Into the countryside.
Impatience is one of my many character flaws. It has been put to the test numerous times over the last few days.
On Sunday, J. and I drove to Kentucky to drop off her nieces and spend some time with her sister’s family. Unfortunately, on the second evening an ice storm blew in. And it was a doozy.
We woke Tuesday morning to no electricity. The storm knocked out the power to most of the area. Some counties were 100% without power. It was easy to see why: the ice had built up on tree branches and the added weight broke the top off nearly every tree. These tops crashed on roofs, cars, and power lines. On our street alone, there were numerous broken utility poles and snapped sections of wire. This was the stuff of an electric company’s nightmares. Even a thousand men in trucks couldn’t repairs the tens of thousands of fallen lines. The roads to most of them were iced over and impassible.
We made the most of the ice by taking some sleds to the streets. The thick ice made an excellent sledding surface, through we had to be careful of falling branches.
I played games with the kids, colored books, and kicked balls around. The munchkins of ages 1 and 3 were cute and fun to be around, but in constant and noisy need of attention.
That afternoon, the family decided to pack up and go to a relative’s house nearby. There wasn’t going to be power anytime soon and the temperature was falling. The relatives had a huge generator to keep the power going. J. and I decided to stay and make sure the pipes didn’t freeze.
We spent the next 5 hours watching/helping the family get ready. I was anxious, as was everyone, during the packing process. I’ve never had to relocate a family in the middle of an ice-storm. It’s a stressful time. When they left, J. and I were alone in the cold. It was like we had checked into a mountain cabin. The place was eerily quiet.
That night was a dark and cold one. J. and I had only candles and blankets. We ate year-old tuna lunch packs and apples for dinner. It was dark at 5. We went to bed at 7 like olden day farmers. We were serenaded to sleep by the booms, cracks, and smashing of branches falling. Romantic.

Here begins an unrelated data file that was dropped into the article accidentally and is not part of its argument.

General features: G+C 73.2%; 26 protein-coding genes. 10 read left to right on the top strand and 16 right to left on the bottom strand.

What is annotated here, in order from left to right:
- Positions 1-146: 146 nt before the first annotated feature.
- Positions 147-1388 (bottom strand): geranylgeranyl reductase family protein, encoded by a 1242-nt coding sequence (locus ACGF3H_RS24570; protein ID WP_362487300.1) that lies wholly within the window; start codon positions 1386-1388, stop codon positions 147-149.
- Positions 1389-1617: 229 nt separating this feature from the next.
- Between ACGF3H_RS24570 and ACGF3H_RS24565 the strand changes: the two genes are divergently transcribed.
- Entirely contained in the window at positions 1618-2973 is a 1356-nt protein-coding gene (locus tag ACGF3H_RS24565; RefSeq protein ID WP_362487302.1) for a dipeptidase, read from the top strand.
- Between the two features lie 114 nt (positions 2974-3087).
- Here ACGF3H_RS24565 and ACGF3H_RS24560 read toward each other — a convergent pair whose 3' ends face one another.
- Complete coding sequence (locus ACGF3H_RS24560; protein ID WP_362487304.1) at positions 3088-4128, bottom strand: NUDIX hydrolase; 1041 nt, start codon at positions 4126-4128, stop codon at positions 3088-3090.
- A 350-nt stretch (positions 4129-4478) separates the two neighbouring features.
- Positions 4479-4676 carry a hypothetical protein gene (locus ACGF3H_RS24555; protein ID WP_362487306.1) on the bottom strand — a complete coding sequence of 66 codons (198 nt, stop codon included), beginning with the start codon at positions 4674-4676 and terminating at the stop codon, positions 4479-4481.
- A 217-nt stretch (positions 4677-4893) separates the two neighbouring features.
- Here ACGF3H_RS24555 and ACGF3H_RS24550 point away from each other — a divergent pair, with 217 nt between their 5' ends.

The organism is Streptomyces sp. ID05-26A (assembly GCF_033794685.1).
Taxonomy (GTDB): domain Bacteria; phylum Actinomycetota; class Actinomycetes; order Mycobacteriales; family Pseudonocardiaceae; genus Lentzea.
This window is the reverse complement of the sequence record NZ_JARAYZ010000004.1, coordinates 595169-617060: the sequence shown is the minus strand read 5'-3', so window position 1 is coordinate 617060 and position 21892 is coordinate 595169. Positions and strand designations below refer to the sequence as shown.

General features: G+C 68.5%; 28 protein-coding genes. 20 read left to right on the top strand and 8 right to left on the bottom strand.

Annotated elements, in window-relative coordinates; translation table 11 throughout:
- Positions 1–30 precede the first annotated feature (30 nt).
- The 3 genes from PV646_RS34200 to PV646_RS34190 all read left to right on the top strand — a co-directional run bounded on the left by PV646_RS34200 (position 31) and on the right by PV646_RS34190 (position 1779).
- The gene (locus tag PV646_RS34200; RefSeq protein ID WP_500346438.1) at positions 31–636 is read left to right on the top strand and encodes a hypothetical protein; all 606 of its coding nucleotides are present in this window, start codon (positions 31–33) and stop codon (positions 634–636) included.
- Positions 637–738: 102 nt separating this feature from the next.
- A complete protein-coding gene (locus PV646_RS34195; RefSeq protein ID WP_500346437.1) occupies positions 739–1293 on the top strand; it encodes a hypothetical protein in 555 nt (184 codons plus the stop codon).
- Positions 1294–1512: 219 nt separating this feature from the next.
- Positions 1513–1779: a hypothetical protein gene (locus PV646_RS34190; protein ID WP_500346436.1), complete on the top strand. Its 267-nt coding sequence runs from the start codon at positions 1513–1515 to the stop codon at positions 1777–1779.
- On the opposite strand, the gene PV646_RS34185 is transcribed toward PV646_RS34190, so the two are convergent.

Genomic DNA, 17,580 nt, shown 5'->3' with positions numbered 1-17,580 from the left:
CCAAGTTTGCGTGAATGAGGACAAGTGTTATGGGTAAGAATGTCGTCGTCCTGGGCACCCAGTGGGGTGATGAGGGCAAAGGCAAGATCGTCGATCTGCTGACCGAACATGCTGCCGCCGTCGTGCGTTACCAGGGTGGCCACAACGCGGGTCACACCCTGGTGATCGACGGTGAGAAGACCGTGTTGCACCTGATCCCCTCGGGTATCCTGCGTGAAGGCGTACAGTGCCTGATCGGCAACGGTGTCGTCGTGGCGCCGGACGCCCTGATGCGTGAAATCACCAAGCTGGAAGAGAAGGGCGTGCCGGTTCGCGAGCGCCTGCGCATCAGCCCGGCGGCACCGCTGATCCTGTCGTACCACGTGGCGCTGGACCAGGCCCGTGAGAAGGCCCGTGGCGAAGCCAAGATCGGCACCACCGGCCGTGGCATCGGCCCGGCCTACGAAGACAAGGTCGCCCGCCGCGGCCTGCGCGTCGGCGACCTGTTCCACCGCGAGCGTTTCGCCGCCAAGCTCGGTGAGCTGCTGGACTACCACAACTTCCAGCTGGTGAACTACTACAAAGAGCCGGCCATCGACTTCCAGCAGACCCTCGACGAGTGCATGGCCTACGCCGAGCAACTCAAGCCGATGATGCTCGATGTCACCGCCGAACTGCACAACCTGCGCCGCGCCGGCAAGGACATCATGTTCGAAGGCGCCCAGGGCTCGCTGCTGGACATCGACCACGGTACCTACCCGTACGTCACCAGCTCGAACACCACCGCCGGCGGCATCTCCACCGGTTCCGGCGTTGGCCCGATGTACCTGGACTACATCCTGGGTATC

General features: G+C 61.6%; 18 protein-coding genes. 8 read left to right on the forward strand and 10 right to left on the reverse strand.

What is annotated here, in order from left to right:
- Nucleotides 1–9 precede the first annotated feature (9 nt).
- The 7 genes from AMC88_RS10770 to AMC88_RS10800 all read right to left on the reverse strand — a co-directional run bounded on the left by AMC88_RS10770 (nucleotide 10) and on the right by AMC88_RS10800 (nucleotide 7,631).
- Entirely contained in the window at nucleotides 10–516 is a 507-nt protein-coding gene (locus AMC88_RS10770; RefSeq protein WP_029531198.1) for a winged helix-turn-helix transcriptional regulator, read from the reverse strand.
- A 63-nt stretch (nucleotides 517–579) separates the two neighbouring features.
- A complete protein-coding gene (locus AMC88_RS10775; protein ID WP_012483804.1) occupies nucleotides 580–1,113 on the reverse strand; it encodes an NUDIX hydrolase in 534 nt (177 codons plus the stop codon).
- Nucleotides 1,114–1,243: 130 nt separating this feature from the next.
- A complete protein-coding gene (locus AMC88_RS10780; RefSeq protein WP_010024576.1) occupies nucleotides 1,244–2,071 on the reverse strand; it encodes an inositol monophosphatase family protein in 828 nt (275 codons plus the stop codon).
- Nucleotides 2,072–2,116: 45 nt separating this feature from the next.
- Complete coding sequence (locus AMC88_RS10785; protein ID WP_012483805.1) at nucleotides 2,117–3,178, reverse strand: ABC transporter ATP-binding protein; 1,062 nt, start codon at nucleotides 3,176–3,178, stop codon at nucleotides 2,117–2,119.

Chainsaw man approached by neighborhood dog.
Ice on tree branches.
The downed cable covered with before and after icicles.
Mailbox and downed wire.
Sunlight and the broken canopy of trees.
Every tree basically looked like this.
Neighborhood dog greets the host’s dogs.
Ice covered berries.
The next morning, we pulled the jug of milk off the snowy porch and ate some Kix. All of the food was going to spoil, so we ate it up like the kids in Jurassic Park did when they got back to the visitor center after getting chased by dinosaurs. Even the ice cream was melting despite being stored in snow.
About an inch or two of powder had fallen that evening. Even more trees had tumbled. We tried sledding again, but not only did we break the device, but the powder was slowing us down. For lunch, we fired up the camping grill and made some soup and burgers. They were some of the best patties I’d ever had. No fooling.
That afternoon, we decided to get a ride to the relative’s house. Power wouldn’t be coming back soon, and thoughts of heat danced in our heads. The house wasn’t far away, but the roads were solid ice and slick. The whole route was a wasteland of fallen branches and destruction. After a lot of fish tailing and branch scraping, we arrived.
Our driver was truly skilled on the ice.
The house was packed with 13 people, all family of J.’s sister’s husband. This put me very low on the totem pole. Luckily, the family ran a heavy equipment parts/repair business and was in possession of a huge trailer mounted diesel generator. It was burning through 40 gallons a day to keep the basics running. Even wireless internet. We were very lucky.
The destruction at the relative’s house.
Muddy tread marks.
Stubby corn field.
Barn behind the corn.
Going for a walk.
A patchwork barn.
J. and the jumbo dozer.
C.H. in uniform.
Parker’s burnt down drive-in.
Now THAT’S flame-broiled!
Out of the countryside.
Everyone in the house had thick Kentucky drawls and were very friendly. People had to sleep in any available spot. J. and I slept on the floor at the foot of the homeowners’ bed, like dogs.
Thursday, we woke and were ready for action. The plan was to head with J.’s sister’s family to the other house to get vehicles for heading back to Nashville. Two hours of packing later, we were sliding down the road. We got to their house and began the mysterious and frustrating process of clearing branches and loading up different cars.
The smaller roads were still in bad shape, so the husband (who has ice driving experience) to drive both cars to the main road. Another hour later, we were off along interstate.
After a short 3 hour drive, we were back in Nashville. I was so tired of being around people that this impatient monster retreated to the shower, then the upstairs room. Sweet, sweet seclusion.
It was not a fun few days in Kentucky, but it was certainly memorable. Patience is a virtue I wish I had sometimes.